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EXPLAIN PLAN command in Oracle

The EXPLAIN PLAN command is used to capture the steps that your Oracle database will use to retrieve the data for a query. The command is used to reveal the choices made by the query optimizer – what order the retrieval steps will be taken in and what type of access is used for each step.
The EXPLAIN PLAN command displays the execution plan chosen by the Oracle optimizer for SELECT, UPDATE, INSERT, and DELETE statements. A statement's execution plan is the sequence of operations that Oracle performs to execute the statement. By examining the execution plan, you can see exactly how Oracle executes your SQL statement.
EXPLAIN PLAN results alone cannot tell you which statements will perform well, and which badly. For example, just because EXPLAIN PLAN indicates that a statement will use an index does not mean that the statement will run quickly. The index might be very inefficient! Use EXPLAIN PLAN to determine the access plan and to test modifications to improve the performance.
It is not necessarily useful to subjectively evaluate the plan for a statement, and decide to tune it based only on the execution plan. Instead, you should examine the statement's actual resource consumption. For best results, use the Oracle Trace or SQL trace facility and TKPROF to examine performance information on individual SQL statements.

Attention: EXPLAIN PLAN tells you the execution plan the optimizer would choose if it were to produce an execution plan for a SQL statement at the current time, with the current set of initialization and session parameters. However, this plan is not necessarily the same as the plan that was used at the time the given statement was actually executed. The optimizer bases its analysis on many pieces of data-some of which may have changed. Furthermore, because the behavior of the optimizer is likely to evolve between releases of the Oracle Server, output from the EXPLAIN PLAN command will also evolve. Changes to both the optimizer and EXPLAIN PLAN output will be documented as they arise.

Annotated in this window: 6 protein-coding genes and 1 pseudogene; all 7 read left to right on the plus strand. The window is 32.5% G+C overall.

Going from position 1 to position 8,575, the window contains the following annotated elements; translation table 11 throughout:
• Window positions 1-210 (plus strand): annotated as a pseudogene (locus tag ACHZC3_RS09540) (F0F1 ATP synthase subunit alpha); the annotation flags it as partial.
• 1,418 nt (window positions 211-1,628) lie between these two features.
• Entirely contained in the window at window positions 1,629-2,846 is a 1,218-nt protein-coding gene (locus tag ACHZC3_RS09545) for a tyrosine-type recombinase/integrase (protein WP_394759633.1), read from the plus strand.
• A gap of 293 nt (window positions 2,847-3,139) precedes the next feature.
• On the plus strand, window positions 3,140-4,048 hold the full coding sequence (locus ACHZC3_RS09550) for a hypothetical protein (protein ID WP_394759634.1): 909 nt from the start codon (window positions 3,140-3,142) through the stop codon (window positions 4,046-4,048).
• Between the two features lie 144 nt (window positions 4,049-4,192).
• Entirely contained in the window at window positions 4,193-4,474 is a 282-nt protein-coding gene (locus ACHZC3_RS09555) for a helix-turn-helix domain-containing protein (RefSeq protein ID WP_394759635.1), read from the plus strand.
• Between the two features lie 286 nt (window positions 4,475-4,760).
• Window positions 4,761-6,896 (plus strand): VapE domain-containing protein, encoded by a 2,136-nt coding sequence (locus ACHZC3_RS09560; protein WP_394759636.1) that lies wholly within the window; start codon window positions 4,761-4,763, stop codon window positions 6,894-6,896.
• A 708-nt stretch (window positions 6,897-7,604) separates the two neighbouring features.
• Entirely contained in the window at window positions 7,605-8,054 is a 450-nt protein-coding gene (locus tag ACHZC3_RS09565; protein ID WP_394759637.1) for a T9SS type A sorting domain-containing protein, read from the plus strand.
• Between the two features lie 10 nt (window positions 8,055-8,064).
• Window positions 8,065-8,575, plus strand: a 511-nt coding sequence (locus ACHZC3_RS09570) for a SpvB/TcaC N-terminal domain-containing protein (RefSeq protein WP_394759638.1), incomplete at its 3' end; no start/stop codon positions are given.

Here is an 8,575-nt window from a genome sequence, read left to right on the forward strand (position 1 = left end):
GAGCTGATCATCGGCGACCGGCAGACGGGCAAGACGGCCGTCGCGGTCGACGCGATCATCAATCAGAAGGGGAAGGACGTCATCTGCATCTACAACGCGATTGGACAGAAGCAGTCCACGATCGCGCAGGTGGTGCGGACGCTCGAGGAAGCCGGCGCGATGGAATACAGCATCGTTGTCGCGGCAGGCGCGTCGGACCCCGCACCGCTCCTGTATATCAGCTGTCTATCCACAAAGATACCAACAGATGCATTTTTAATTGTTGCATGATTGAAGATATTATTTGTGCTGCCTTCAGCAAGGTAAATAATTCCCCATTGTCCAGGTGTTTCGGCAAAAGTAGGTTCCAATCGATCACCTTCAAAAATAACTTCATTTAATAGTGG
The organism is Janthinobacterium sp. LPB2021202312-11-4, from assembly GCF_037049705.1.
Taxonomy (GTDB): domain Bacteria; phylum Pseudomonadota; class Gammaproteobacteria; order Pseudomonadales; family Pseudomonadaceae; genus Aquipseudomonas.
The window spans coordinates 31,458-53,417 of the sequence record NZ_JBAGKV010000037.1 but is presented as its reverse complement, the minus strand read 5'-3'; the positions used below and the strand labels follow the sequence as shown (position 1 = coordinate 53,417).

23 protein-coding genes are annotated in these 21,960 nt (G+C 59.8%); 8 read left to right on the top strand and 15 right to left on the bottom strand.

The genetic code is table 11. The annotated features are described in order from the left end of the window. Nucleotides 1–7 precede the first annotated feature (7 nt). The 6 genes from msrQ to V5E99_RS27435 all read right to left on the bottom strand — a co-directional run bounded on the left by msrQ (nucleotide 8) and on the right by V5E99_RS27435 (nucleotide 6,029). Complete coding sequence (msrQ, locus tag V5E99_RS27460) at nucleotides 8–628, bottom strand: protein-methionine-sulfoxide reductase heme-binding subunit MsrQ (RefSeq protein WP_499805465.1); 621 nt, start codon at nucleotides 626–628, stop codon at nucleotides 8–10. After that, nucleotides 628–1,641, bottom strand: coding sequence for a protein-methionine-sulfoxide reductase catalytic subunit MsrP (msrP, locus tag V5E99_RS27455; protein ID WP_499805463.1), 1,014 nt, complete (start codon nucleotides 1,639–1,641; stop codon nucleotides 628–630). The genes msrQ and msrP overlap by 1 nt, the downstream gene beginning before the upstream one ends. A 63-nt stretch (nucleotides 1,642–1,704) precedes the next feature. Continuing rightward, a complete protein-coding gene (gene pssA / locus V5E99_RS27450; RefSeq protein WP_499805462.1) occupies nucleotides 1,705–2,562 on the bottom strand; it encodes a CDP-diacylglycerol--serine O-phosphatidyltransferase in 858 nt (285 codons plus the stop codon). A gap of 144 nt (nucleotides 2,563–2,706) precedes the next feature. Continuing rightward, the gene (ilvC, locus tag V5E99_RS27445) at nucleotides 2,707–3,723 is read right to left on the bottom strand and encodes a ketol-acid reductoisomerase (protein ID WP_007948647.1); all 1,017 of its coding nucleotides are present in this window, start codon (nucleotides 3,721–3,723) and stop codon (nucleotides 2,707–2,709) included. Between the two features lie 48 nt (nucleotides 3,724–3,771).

The row source count values appearing in EXPLAIN PLAN output identify the number of rows that have been processed by each step in the plan. This can help you to identify where the inefficiency in the query lies (that is, the row source with an access plan that is performing inefficient operations).

Using explain plan

You can use the explain plan command to generate the execution path for a query without first running the query. To use the explain plan command, you must first create a PLAN_TABLE table in your schema. To determine the execution path of a query, prefix the query with the following SQL:

explain plan

An example of the execution of the explain plan command is shown in the following listing:
explain plan
select /*+ USE_HASH (bookshelf) */

When the explain plan command is executed, records will be inserted into PLAN_TABLE. You can query PLAN_TABLE directly or you can use the DBMS_XPLAN package to format the results for you. The use of the DBMS_XPLAN package is shown in the following listing:
select * from table(DBMS_XPLAN.Display);

The utlxplp.sql script, located in the $ORACLE_HOME/rdbms/admin directory, will display the explain plan for the most recently executed command by calling the DBMS_XPLAN.Display procedure.
| Id | Operation | Name | Rows | Bytes | Cost (%CPU)| Time |
| 0 | SELECT STATEMENT | | 37 | 1924 | 4 (25)| 00:00:01 |
|* 1| HASH JOIN | | 37 | 1924 | 4 (25)| 00:00:01 |
| 2 | INDEX FULL SCAN | SYS_C004834 | 32 | 608 | 1 (100)| 00:00:01 |
| 3 | TABLE ACCESS FULL| BOOKSHELF_AUTHOR | 37 | 1258 | 4 (25)| 00:00:01 |
Predicate Information (identified by operation id):

The output includes the Cost column, which displays the relative cost of each step and its child steps. It also includes the ID values, indenting to show the relationships between steps, and an additional section listing the limiting conditions applied at each step. When tuning a query, you should watch for steps that scan many rows but only return a small number of rows. For example, you should avoid performing a full table scan on a multimillion row table in order to return three rows. You can use the explain plan output to identify those steps that deal with the greatest number of rows.